The Resource [Letter to] My dear Miss Weston

[Letter to] My dear Miss Weston

Label
[Letter to] My dear Miss Weston
Title
[Letter to] My dear Miss Weston
Creator
Contributor
Recipient
Subject
Genre
Language
eng
Member of
Cataloging source
BRL
http://library.link/vocab/creatorDate
1820-1902
http://library.link/vocab/creatorName
Estlin, Mary Anne
Index
no index present
Literary form
letters
Nature of contents
dictionaries
http://library.link/vocab/relatedWorkOrContributorDate
1812-1890.
http://library.link/vocab/relatedWorkOrContributorName
Weston, Anne Warren
http://library.link/vocab/subjectName
  • Weston, Anne Warren
  • Estlin, Mary Anne
  • Stanford, Lucy
  • Quincy, Edmund
  • Tappan, Lewis
  • American and Foreign Anti-Slavery Society
  • British and Foreign Anti-slavery Society
  • Antislavery movements
  • Women abolitionists
Label
[Letter to] My dear Miss Weston
Link
https://archive.org/details/lettertomydearmi00estl14
Instantiates
Publication
Note
  • Holograph, signed
  • This letter was written by Mary Anne Estlin and presumably sent to Anne Warren Weston. At the request of Anne Warren Weston's sister, Mary Anne Estlin is forwarding lines by Lucy Stanford for the Liberty Bell. In this letter, Mary A. Estlin dwells on her visitors (the Weston sisters) "that have been rendering our abode an envied paradise of late." She encloses the resolution of [Bristol] Ladies Anti-Slavery Committee, which will show that they are "determined to carry on the work which your sisters have entrusted to us to complete..." Mary A. Estlin has drawn up a bill of indictment against the Broad Street Society "on the ground of which our Bristol Committee means formally to withdraw from all connection with it." Mary A. Estlin claims credit for the "education of my pupils," women who eight months ago were ignorant of the development of the New Organization. The people whom Mrs. Chapman and Miss Weston have indoctrinated are "fully impressed with the facts that the American & Foreign Ass. is 'a humbug' & Lewis Tappan a thief..." Mary A. Estlin suggests asking Edmund Quincy to write a brief, simple statement about the origin and course of the American & Foreign Anti-Slavery Society for the Standard
  • In a postscript, Mary Anne Estlin tells of her father [John Bishop Estlin]'s wish that Anne Warren Weston spend two or three months with them. Mary A. Estlin asks for a bit of Anne W. Weston's hair, "to complete a bracelet in which your three sisters' locks are united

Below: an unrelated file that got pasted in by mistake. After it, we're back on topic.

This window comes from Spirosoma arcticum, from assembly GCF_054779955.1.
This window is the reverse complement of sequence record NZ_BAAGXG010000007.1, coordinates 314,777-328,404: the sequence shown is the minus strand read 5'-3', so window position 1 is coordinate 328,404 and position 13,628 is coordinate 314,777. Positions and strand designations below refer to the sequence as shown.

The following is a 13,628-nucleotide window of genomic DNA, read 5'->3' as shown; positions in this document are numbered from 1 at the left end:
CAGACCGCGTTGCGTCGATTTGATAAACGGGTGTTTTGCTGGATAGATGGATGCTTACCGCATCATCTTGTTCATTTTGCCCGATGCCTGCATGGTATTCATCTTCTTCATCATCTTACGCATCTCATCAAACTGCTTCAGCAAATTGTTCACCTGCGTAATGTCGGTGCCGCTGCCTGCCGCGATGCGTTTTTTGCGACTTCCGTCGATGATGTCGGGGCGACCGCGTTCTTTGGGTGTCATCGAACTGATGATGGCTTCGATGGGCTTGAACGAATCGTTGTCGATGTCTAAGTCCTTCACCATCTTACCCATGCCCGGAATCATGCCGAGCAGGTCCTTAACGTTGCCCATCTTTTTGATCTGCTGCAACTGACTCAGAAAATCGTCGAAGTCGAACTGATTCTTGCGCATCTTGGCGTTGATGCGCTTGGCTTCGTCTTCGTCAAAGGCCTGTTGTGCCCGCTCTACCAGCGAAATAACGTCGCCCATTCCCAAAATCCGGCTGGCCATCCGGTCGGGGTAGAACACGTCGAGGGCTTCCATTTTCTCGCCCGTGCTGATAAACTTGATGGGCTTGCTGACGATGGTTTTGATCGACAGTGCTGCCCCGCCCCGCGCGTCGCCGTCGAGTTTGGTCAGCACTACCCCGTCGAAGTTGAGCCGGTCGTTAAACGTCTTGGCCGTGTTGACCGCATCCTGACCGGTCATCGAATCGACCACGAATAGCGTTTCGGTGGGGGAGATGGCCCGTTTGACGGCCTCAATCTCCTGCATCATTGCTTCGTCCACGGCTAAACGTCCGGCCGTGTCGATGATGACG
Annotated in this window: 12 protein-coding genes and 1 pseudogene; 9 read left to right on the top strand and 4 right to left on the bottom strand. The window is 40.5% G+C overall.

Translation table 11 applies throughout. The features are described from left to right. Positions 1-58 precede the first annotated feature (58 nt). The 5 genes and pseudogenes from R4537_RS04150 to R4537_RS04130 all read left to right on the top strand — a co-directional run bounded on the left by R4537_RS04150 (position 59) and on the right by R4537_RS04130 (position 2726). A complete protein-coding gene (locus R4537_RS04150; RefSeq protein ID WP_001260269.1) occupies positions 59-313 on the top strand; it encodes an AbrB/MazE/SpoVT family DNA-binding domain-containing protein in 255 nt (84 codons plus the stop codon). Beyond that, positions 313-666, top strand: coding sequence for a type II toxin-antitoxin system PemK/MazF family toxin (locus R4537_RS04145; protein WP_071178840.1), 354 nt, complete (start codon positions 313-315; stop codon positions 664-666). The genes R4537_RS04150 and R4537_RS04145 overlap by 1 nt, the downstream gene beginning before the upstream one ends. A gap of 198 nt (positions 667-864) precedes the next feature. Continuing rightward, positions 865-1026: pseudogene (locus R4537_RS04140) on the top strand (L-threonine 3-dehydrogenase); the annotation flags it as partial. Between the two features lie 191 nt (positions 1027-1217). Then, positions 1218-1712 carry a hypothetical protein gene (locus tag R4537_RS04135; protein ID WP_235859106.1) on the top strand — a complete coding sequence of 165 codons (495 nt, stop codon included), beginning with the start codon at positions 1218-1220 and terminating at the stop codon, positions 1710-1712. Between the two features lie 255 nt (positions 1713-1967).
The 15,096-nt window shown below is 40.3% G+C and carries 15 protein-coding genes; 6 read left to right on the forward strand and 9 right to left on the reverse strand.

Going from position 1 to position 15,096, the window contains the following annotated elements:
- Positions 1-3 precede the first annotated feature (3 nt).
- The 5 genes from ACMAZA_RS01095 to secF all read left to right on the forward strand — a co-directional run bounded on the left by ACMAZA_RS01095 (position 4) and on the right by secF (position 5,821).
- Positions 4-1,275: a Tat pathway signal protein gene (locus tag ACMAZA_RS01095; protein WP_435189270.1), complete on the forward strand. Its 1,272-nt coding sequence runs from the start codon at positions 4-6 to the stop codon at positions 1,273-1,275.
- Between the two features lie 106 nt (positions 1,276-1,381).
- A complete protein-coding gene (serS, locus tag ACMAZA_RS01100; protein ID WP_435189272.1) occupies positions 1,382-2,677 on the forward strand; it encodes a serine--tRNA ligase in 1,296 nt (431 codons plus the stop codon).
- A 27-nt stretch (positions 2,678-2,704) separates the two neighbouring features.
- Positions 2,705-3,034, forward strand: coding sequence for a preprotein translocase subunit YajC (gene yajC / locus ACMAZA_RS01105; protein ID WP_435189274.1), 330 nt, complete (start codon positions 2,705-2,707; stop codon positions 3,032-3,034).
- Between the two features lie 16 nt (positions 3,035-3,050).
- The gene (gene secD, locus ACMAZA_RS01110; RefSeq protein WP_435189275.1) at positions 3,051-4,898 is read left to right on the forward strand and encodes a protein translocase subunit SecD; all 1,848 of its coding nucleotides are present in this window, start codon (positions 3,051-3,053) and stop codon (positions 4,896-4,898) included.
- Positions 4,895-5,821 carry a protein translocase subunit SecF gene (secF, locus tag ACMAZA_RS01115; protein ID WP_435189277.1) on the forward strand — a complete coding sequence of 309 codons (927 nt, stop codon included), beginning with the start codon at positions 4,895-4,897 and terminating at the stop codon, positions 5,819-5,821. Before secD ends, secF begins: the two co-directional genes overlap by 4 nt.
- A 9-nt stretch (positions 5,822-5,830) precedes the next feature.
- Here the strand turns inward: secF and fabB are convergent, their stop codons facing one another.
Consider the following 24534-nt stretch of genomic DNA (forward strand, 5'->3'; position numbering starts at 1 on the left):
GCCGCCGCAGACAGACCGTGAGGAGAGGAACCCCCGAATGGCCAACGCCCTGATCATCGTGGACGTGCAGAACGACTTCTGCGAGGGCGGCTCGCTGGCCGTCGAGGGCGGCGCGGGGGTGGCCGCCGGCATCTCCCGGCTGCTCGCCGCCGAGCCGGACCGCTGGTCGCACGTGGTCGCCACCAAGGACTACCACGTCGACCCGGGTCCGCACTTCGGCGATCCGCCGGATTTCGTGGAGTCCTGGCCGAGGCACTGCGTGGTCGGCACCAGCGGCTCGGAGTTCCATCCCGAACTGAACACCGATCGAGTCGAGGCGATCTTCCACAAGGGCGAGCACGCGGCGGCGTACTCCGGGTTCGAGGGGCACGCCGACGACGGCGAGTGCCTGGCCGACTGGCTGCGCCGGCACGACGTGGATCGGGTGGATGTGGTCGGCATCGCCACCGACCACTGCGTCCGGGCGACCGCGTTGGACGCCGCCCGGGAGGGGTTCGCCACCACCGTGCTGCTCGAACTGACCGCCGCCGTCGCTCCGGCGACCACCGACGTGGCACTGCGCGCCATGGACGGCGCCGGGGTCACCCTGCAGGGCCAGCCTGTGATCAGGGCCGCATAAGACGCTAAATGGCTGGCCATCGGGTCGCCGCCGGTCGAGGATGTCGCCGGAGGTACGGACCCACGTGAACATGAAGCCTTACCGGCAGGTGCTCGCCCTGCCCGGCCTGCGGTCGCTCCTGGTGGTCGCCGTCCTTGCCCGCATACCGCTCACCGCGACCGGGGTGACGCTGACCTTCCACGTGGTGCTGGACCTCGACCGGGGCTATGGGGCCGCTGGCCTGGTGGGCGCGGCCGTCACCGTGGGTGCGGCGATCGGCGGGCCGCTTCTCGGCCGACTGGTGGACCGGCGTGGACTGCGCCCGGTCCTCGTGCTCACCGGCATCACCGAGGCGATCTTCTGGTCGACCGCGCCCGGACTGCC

• Above the salutation on page one of this manuscript, is the date Oct. 3, 1851. Following the signature on page eight, is the date Sept. 19, 1851. Just above the postscript on page eight, is the date Oct. 2
Extent
1 online resource (2 leaves (8 pages))
Form of item
online
Specific material designation
remote
Label
[Letter to] My dear Miss Weston
Link
https://archive.org/details/lettertomydearmi00estl14
Publication
Note
  • Holograph, signed
  • This letter was written by Mary Anne Estlin and presumably sent to Anne Warren Weston. At the request of Anne Warren Weston's sister, Mary Anne Estlin is forwarding lines by Lucy Stanford for the Liberty Bell. In this letter, Mary A. Estlin dwells on her visitors (the Weston sisters) "that have been rendering our abode an envied paradise of late." She encloses the resolution of [Bristol] Ladies Anti-Slavery Committee, which will show that they are "determined to carry on the work which your sisters have entrusted to us to complete..." Mary A. Estlin has drawn up a bill of indictment against the Broad Street Society "on the ground of which our Bristol Committee means formally to withdraw from all connection with it." Mary A. Estlin claims credit for the "education of my pupils," women who eight months ago were ignorant of the development of the New Organization. The people whom Mrs. Chapman and Miss Weston have indoctrinated are "fully impressed with the facts that the American & Foreign Ass. is 'a humbug' & Lewis Tappan a thief..." Mary A. Estlin suggests asking Edmund Quincy to write a brief, simple statement about the origin and course of the American & Foreign Anti-Slavery Society for the Standard
  • In a postscript, Mary Anne Estlin tells of her father [John Bishop Estlin]'s wish that Anne Warren Weston spend two or three months with them. Mary A. Estlin asks for a bit of Anne W. Weston's hair, "to complete a bracelet in which your three sisters' locks are united
  • Above the salutation on page one of this manuscript, is the date Oct. 3, 1851. Following the signature on page eight, is the date Sept. 19, 1851. Just above the postscript on page eight, is the date Oct. 2
Extent
1 online resource (2 leaves (8 pages))
Form of item
online
Specific material designation
remote

Library Locations

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    37.7823215 -122.4716373

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